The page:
As regards forestalling, we conclude from the HMRC study that the shifting of income into 2009-10 probably increased tax liabilities in that year by around £6.1 billion, and would reduce them by £5.0 billion in 2010-11, £1.4 billion in 2011-12 and £0.6 billion in 2012-13. The scale of this behaviour in 2010-11 helps explain why self-assessment receipts have been so much weaker in January and February this year than we assumed in our November forecast.

Turning to the underlying impact of the 50 per cent rate, excluding the impact of forestalling, the HMRC analysis now suggests that it would raise £0.6 billion on a liabilities basis in 2012-13 rather than the £2.7 billion implied by the June 2010 Budget. (Based on the current estimated cost of cutting the rate back to 40 per cent. Re-estimating the cost of increasing the rate from 40 per cent to 50 per cent with the same TIE would give a higher figure). The amount of income subject to the 50 per cent rate is only slightly lower than that estimated in the June 2010 Budget and so this change in the costing very largely reflects the assumption of a stronger behavioural effect and a TIE of 0.45.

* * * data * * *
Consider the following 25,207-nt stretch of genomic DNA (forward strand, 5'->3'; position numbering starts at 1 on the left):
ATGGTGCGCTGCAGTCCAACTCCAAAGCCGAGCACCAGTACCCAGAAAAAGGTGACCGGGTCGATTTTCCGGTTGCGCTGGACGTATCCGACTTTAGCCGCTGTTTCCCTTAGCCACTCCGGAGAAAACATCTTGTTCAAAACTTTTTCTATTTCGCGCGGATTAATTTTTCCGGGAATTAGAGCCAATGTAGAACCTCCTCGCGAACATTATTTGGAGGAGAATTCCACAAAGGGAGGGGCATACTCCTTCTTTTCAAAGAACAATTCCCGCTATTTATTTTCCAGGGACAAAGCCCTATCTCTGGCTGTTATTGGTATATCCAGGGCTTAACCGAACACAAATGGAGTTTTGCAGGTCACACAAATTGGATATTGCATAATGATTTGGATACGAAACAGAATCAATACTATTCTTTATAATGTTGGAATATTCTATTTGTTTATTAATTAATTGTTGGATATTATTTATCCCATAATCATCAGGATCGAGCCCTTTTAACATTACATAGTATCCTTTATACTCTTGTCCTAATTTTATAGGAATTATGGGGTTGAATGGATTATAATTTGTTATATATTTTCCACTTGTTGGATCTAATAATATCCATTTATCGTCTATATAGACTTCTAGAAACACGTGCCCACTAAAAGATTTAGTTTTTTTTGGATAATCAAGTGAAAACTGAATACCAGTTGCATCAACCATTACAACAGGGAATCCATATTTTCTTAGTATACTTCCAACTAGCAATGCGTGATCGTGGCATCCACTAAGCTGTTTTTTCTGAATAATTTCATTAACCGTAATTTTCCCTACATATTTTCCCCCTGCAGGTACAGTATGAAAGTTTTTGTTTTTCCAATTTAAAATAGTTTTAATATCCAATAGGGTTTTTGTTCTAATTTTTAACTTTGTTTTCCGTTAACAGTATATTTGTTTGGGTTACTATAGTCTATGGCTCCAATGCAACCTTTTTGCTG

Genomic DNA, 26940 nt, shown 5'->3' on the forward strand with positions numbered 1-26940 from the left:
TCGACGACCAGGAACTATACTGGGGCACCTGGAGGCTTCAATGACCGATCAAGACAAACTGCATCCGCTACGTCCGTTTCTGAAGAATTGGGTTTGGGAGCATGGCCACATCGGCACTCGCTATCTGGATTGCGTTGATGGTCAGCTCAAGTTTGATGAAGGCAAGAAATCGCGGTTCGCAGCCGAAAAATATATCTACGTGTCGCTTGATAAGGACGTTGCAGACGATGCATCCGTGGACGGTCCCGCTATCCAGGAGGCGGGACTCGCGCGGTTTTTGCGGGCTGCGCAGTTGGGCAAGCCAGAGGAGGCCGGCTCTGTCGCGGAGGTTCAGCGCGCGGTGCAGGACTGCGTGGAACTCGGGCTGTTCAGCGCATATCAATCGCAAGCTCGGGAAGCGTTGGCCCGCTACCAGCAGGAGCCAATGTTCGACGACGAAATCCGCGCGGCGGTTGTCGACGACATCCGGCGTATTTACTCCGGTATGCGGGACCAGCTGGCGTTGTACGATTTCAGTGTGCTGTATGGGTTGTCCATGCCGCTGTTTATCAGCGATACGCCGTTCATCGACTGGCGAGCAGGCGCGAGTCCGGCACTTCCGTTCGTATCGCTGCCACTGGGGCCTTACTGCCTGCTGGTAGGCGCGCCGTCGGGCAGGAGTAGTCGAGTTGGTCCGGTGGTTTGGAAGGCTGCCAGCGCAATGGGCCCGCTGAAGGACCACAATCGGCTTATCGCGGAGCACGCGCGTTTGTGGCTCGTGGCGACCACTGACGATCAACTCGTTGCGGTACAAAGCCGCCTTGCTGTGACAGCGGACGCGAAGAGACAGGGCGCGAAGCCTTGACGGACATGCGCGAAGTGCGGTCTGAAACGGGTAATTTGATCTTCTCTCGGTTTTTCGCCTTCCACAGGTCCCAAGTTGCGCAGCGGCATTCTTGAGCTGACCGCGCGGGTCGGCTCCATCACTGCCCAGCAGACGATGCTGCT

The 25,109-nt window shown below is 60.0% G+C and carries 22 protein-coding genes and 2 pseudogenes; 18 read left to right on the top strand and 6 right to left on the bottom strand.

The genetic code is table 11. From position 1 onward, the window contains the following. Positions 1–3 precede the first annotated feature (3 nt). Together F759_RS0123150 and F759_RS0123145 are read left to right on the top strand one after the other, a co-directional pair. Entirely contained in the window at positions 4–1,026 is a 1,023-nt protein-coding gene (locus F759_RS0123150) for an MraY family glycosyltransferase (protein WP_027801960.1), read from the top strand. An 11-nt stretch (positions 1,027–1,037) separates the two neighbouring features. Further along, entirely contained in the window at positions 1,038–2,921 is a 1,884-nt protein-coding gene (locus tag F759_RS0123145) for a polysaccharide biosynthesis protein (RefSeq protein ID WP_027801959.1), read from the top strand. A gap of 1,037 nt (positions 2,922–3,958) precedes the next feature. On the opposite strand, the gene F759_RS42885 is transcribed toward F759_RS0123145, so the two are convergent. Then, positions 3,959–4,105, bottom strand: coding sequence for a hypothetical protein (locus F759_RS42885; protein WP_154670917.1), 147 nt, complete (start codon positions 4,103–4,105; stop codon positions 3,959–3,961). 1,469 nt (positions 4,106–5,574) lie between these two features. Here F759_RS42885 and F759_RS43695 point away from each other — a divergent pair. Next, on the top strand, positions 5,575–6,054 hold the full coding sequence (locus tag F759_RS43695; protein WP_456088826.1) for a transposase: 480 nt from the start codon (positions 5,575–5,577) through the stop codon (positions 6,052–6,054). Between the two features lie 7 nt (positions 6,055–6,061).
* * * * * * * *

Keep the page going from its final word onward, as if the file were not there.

An added complication comes from the need to adjust these estimates on to a National Accounts basis. Budget policy costings and our forecast are both prepared on a National Accounts basis, which allocates most income tax receipts to years on an accruals basis (i.e. when the liability arises), but which allocates self-assessment receipts on a cash basis (i.e. when the money reaches HMRC). Most self assessment receipts come in nine months after the end of the tax year in which the liability was incurred. On a National Accounts basis the underlying costing of the 50 per cent rate in 2012-13 falls from £2.6 billion in the June 2010 Budget to £0.6 billion (again based on the current estimated cost of cutting the rate back to 40 per cent).

The lower expected yield from the 50 per cent rate has already manifested itself to some extent in lower-than-expected PAYE receipts during 2010-11, which would have been picked up (but not attributed to this explanation) in earlier EFOs. The HMRC analysis implies that we can now attribute £2 billion of the decline in our National Accounts receipts forecasts for 2012-13 since the 50 per cent rate was introduced to a reduction in the assumed underlying tax liabilities from the 50 per cent rate and £0.5 billion to forestalling.

The original Budget costings of the 50 per cent rate may also overstate the additional revenue generated because the labour supply response will affect disposable income, consumer spending and indirect tax revenues. There may also be similar effects in response to the reduction in the additional rate. We have not made any adjustment to our economic forecast for such effects. As Box 3.1 in Chapter 3 explains there are a number of measures in the Budget that could increase real household disposable income and consumption but also a number of measures that could reduce them, and we judge that the overall net effect is likely to be small.